Each year more than 140,000 people are diagnosed with cancer during their childbearing years. While modern medicine gives young adults a better chance at surviving cancer and other serious diseases than ever before, treatments such as chemotherapy, radiation and surgery can sometimes hinder reproduction.
- Semen Banking
- Embryo Banking
- Oocyte (Egg) Banking
- Ovarian Tissue Banking
- Surgical Transposition
- Medical Suppression
The UC Center for Reproductive Health is proud to be a part of a network called the Oncofertility Consortium, a nationwide program overseen by the National Institutes of Health, designed to explore the reproductive future of cancer survivors. Our center is one of 50 participating sites and our patients have access to the latest clinical care initiatives and translational research in the area of fertility preservation.
Fertility preservation, however, is not limited to cancer patients. Patients who require bone marrow, stem cell transplants and even some with rheumatic diseases may face the decision of the fertility sparing options. Often, patients have scheduling and financial concerns when fertility preservation treatments must be done immediately. We will accommodate your immediate scheduling needs and work closely with your medical and surgical oncologist (cancer) physician to expedite your care. Our financial counselors are available to assist you in determining if insurance coverage is available and estimate costs for services if not covered by insurance. In addition, the UC Center for Reproductive Health has partnered with the Sharing Hope Program, which was created by the Lance Armstrong LIVESTRONG Foundation to provide educational, moral and financial support to patients. The program allows our Center to provide discounted services and donated medications for those who qualify.
Sperm banking (sperm freezing) is done before medical treatment begins. Semen samples are typically produced through masturbation in a private room, but for males who have no sperm in their ejaculate—due either to an obstruction or testicular dysfunction—there is the option of undergoing Surgical Sperm Retrieval. Once collected, the sperm is processed in the laboratory, frozen and stored for future use by intrauterine insemination or in vitro fertilization (IVF).
Embryo banking (embryo freezing) involves harvesting a woman’s egg(s) and inseminating the eggs with sperm in the lab to produce an embryo for future use through in vitro fertilization (IVF). It takes about two weeks to complete. The resulting embryos are cryopreserved (frozen) and stored until you are in complete remission and healthy enough to become pregnant. Collaboration with your oncology physician is critical so as not to compromise medical treatment.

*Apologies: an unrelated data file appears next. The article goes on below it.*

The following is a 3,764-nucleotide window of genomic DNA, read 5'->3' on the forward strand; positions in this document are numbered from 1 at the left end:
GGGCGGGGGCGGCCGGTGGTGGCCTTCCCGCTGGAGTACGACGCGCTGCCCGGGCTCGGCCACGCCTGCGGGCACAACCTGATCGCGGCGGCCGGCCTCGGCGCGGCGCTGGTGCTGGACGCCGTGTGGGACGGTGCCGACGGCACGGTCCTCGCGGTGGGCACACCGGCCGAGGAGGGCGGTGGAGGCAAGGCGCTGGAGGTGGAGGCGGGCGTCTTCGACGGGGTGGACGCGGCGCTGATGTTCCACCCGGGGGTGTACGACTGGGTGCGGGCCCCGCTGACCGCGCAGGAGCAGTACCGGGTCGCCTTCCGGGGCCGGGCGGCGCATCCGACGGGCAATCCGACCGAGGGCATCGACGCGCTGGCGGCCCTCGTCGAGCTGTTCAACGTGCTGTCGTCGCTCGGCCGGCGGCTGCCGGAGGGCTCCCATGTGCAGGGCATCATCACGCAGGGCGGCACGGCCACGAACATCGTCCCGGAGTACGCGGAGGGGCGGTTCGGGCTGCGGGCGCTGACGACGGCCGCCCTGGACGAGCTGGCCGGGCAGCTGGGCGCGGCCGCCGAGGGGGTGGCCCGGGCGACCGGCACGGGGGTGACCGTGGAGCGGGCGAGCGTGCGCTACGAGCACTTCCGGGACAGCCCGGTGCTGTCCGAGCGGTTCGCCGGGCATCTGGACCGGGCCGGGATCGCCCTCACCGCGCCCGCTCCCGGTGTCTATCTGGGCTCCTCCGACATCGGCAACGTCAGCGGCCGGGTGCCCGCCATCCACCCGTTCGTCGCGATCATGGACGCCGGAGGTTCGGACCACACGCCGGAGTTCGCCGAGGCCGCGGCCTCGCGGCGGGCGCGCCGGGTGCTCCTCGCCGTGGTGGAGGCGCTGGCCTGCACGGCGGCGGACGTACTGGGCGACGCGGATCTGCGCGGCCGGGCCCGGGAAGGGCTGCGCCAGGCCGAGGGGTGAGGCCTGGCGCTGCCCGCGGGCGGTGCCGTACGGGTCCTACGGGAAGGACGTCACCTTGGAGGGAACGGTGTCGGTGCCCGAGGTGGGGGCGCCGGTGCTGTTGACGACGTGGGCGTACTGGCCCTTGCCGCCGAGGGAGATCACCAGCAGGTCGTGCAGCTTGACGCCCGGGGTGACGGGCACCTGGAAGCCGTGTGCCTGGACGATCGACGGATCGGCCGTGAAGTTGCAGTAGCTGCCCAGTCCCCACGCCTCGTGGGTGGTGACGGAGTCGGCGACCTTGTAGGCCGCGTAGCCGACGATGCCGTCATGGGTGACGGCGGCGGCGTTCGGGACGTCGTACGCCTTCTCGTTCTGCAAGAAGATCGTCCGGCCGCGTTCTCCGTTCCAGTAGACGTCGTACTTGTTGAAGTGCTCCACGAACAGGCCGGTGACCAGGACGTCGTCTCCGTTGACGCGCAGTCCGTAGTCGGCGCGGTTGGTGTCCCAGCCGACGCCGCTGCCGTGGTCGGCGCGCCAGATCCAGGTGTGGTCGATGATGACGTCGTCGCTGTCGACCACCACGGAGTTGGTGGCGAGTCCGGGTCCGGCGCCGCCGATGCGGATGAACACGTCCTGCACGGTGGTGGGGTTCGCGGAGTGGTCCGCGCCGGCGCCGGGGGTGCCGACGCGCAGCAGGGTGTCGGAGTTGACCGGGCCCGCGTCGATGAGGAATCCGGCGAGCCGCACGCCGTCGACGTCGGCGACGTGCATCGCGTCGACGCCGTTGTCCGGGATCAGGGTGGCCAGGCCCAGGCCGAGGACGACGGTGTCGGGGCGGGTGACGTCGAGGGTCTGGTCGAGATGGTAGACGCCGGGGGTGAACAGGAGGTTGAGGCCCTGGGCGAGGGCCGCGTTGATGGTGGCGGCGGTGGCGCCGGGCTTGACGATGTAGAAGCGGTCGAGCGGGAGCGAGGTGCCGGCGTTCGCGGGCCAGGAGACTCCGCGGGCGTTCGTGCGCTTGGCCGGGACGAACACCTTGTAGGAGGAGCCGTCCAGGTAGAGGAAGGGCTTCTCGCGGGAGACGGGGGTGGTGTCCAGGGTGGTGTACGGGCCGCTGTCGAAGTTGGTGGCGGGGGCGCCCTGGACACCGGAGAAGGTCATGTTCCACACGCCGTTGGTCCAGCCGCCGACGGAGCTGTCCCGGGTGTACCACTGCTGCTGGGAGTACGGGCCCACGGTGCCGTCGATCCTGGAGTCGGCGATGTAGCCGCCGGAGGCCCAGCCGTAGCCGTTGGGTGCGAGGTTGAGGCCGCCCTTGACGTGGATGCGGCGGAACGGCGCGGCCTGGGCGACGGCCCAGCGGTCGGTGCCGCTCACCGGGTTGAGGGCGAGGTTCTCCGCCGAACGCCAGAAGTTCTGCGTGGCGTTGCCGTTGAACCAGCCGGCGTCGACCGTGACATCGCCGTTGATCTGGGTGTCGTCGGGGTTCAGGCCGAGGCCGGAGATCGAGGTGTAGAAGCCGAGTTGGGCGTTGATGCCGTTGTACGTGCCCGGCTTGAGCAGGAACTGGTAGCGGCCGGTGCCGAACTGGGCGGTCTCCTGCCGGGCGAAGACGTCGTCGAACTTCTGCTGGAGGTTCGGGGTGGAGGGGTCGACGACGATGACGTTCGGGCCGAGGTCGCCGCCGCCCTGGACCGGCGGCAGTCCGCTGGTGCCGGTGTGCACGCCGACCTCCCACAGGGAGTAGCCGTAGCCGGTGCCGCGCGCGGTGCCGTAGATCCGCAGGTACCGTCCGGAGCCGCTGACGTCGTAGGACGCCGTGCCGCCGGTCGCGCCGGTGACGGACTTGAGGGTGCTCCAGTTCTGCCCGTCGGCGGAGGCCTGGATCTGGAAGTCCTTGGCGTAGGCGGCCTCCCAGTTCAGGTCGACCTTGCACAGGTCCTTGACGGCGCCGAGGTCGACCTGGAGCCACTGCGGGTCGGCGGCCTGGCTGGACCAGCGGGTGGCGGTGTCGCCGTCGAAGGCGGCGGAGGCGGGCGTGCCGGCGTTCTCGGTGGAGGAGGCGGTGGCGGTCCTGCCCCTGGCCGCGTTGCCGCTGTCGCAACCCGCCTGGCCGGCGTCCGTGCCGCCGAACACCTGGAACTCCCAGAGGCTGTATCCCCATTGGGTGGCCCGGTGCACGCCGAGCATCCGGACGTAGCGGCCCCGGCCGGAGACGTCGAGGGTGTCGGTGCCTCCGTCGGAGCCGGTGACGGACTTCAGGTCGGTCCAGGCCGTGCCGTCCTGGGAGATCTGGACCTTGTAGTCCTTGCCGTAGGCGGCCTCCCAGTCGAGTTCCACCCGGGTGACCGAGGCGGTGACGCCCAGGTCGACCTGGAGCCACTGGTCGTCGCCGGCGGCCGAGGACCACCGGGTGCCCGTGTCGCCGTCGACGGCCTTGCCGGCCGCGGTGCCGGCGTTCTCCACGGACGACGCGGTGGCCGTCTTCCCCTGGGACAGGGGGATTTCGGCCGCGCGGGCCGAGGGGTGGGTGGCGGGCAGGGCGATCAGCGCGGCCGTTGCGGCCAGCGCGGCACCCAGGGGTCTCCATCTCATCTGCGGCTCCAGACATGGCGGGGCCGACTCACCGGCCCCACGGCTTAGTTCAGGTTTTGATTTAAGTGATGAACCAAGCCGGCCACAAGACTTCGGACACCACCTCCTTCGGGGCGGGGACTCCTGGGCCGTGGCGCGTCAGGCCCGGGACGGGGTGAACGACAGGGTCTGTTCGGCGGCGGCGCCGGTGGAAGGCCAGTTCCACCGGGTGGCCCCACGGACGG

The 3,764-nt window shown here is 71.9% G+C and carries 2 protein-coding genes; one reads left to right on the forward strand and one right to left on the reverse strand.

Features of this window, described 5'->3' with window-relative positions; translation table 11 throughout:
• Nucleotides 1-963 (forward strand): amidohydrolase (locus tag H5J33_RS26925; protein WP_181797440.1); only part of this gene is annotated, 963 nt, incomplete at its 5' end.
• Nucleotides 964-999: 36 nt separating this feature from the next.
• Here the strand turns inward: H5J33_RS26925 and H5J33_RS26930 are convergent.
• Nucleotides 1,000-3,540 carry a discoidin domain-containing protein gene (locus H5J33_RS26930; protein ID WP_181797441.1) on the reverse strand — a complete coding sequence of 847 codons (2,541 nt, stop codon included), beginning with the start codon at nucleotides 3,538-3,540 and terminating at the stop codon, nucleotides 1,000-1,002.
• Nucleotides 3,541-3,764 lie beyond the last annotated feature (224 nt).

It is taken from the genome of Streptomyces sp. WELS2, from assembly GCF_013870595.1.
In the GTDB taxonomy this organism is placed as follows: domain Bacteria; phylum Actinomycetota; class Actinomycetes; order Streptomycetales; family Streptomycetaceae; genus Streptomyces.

Oocyte (Egg) banking, although still considered an experimental technique, is one of the newest innovations in field of assisted reproduction and has resulted in the birth of more than 500 babies worldwide to date. Similar to embryo banking, egg banking also takes about two weeks to complete. The resulting eggs are cryopreserved (frozen) through a process called vitrification and stored until you are healthy enough to become pregnant. This new technology potentially allows women to bank eggs without a significant other and alleviates issues of immediately identifying a sperm source. Again, collaboration with the treating physician is critical.
Ovarian tissue freezing, also considered experimental, is where all or part of one ovary is removed by laparoscopy. The ovarian tissue is usually cut into small strips, frozen and stored to be transplanted back into a woman’s body after treatment.
Surgical transposition means moving the ovaries away if the targeted area of radiation treatment is in the pelvic region. This is usually done through outpatient laparoscopy where the ovaries are moved above the pelvic area. It is still unclear if ovarian transposition improves live births, but research suggests about half the women who underwent the procedure start menstruating again.
Medical Suppression therapy using Gonadotropin-releasing hormone agonists (GnRH-a) are long-acting hormones that can be used to cause a woman to go into menopause for a short period of time. These hormones are usually given as a monthly shot starting a couple of weeks before chemo or pelvic radiation therapy begins. The hope is that reducing activity in the ovaries will reduce the number of eggs that are damaged, and as a result, lower the risk of infertility. Though this is a noninvasive alternative for patients before undergoing therapies that could limit the survival of eggs, studies have been conflicting on its benefit for long-term preservation of ovarian function.